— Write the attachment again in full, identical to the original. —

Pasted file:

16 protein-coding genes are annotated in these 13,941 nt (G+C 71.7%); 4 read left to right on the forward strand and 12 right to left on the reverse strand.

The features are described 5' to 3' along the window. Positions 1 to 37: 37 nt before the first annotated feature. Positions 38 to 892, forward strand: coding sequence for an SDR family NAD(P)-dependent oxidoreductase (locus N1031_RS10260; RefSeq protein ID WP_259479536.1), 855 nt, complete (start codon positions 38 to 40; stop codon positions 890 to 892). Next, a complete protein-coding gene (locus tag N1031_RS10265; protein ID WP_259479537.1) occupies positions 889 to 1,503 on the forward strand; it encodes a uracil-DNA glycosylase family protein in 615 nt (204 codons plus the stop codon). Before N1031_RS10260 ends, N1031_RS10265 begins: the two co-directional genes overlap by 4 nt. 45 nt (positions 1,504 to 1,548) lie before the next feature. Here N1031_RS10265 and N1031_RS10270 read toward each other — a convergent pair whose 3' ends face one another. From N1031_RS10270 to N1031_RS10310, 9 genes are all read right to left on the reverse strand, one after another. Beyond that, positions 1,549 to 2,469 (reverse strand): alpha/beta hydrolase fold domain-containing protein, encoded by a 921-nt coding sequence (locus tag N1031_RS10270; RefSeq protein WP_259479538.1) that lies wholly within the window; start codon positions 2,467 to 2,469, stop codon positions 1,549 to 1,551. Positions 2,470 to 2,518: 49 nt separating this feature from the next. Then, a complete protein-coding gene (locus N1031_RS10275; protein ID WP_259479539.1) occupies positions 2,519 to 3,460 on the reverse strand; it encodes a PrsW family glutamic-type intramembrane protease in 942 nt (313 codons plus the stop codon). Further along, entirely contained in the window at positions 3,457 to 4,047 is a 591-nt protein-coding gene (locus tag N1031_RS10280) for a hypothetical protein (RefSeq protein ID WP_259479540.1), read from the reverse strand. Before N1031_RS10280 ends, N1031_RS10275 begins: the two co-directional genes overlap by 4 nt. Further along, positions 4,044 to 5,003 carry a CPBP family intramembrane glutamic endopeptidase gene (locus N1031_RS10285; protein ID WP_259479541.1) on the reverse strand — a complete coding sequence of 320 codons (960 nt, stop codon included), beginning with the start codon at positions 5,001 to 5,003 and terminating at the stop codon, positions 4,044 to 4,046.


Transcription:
16 protein-coding genes are annotated in these 13,941 nt (G+C 71.7%); 4 read left to right on the forward strand and 12 right to left on the reverse strand.

The features are described 5' to 3' along the window. Positions 1 to 37: 37 nt before the first annotated feature. Positions 38 to 892, forward strand: coding sequence for an SDR family NAD(P)-dependent oxidoreductase (locus N1031_RS10260; RefSeq protein ID WP_259479536.1), 855 nt, complete (start codon positions 38 to 40; stop codon positions 890 to 892). Next, a complete protein-coding gene (locus tag N1031_RS10265; protein ID WP_259479537.1) occupies positions 889 to 1,503 on the forward strand; it encodes a uracil-DNA glycosylase family protein in 615 nt (204 codons plus the stop codon). Before N1031_RS10260 ends, N1031_RS10265 begins: the two co-directional genes overlap by 4 nt. 45 nt (positions 1,504 to 1,548) lie before the next feature. Here N1031_RS10265 and N1031_RS10270 read toward each other — a convergent pair whose 3' ends face one another. From N1031_RS10270 to N1031_RS10310, 9 genes are all read right to left on the reverse strand, one after another. Beyond that, positions 1,549 to 2,469 (reverse strand): alpha/beta hydrolase fold domain-containing protein, encoded by a 921-nt coding sequence (locus tag N1031_RS10270; RefSeq protein WP_259479538.1) that lies wholly within the window; start codon positions 2,467 to 2,469, stop codon positions 1,549 to 1,551. Positions 2,470 to 2,518: 49 nt separating this feature from the next. Then, a complete protein-coding gene (locus N1031_RS10275; protein ID WP_259479539.1) occupies positions 2,519 to 3,460 on the reverse strand; it encodes a PrsW family glutamic-type intramembrane protease in 942 nt (313 codons plus the stop codon). Further along, entirely contained in the window at positions 3,457 to 4,047 is a 591-nt protein-coding gene (locus tag N1031_RS10280) for a hypothetical protein (RefSeq protein ID WP_259479540.1), read from the reverse strand. Before N1031_RS10280 ends, N1031_RS10275 begins: the two co-directional genes overlap by 4 nt. Further along, positions 4,044 to 5,003 carry a CPBP family intramembrane glutamic endopeptidase gene (locus N1031_RS10285; protein ID WP_259479541.1) on the reverse strand — a complete coding sequence of 320 codons (960 nt, stop codon included), beginning with the start codon at positions 5,001 to 5,003 and terminating at the stop codon, positions 4,044 to 4,046.